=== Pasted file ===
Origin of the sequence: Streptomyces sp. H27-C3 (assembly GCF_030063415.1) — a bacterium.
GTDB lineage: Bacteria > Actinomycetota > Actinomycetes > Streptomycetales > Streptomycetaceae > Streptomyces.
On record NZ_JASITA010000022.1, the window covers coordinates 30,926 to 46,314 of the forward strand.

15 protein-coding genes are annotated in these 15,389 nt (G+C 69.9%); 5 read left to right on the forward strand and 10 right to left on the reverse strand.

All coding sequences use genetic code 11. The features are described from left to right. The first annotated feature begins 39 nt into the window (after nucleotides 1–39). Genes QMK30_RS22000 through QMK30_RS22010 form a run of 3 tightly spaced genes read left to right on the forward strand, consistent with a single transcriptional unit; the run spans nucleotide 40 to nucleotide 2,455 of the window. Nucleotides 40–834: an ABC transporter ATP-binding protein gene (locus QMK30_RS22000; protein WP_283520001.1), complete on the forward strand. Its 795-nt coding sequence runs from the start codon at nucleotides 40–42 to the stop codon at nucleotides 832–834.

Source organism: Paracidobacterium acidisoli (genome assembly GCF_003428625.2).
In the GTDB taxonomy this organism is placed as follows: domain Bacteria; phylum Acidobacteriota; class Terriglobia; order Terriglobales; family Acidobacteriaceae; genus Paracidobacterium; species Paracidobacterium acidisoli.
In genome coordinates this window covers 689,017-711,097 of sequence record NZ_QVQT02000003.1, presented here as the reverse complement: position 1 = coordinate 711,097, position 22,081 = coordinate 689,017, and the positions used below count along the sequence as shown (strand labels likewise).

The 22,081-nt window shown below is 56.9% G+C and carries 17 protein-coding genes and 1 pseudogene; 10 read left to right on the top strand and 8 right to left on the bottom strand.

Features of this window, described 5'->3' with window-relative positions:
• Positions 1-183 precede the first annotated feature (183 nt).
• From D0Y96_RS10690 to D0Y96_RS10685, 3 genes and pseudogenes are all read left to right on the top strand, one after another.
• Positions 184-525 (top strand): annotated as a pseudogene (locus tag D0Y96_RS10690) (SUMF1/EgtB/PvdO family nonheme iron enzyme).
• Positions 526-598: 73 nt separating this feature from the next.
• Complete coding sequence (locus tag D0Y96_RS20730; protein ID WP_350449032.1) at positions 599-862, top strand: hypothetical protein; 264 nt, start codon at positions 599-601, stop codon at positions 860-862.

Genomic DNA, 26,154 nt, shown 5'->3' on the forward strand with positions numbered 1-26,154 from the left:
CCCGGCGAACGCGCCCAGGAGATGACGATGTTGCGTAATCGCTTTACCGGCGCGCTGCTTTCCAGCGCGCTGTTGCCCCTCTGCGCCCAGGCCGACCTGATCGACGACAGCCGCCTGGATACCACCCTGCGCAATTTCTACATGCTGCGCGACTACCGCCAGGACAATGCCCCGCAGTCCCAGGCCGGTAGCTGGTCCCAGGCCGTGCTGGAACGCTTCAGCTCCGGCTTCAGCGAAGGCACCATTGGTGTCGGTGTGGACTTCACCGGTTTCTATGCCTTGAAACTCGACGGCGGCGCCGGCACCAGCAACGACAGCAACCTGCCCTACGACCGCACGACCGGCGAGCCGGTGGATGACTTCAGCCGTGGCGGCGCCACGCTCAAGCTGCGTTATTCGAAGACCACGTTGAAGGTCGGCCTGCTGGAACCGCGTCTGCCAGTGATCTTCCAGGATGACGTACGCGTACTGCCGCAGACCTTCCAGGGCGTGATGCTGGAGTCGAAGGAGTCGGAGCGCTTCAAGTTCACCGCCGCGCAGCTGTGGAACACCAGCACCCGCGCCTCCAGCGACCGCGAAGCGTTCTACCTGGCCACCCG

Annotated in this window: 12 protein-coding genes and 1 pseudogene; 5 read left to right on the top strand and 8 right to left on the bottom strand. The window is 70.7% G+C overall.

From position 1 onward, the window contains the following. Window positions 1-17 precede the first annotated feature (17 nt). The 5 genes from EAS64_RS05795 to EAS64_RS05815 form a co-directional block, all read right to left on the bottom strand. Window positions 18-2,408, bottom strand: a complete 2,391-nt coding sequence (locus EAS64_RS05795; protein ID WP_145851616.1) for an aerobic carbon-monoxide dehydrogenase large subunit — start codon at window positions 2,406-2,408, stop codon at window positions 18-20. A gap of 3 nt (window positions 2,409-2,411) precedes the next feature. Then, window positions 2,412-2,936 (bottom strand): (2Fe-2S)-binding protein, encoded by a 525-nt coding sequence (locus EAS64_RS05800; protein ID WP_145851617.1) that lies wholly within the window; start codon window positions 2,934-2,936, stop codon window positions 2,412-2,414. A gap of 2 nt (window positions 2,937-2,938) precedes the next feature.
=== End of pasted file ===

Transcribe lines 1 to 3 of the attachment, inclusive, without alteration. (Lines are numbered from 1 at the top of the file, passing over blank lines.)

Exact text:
Origin of the sequence: Streptomyces sp. H27-C3 (assembly GCF_030063415.1) — a bacterium.
GTDB lineage: Bacteria > Actinomycetota > Actinomycetes > Streptomycetales > Streptomycetaceae > Streptomyces.
On record NZ_JASITA010000022.1, the window covers coordinates 30,926 to 46,314 of the forward strand.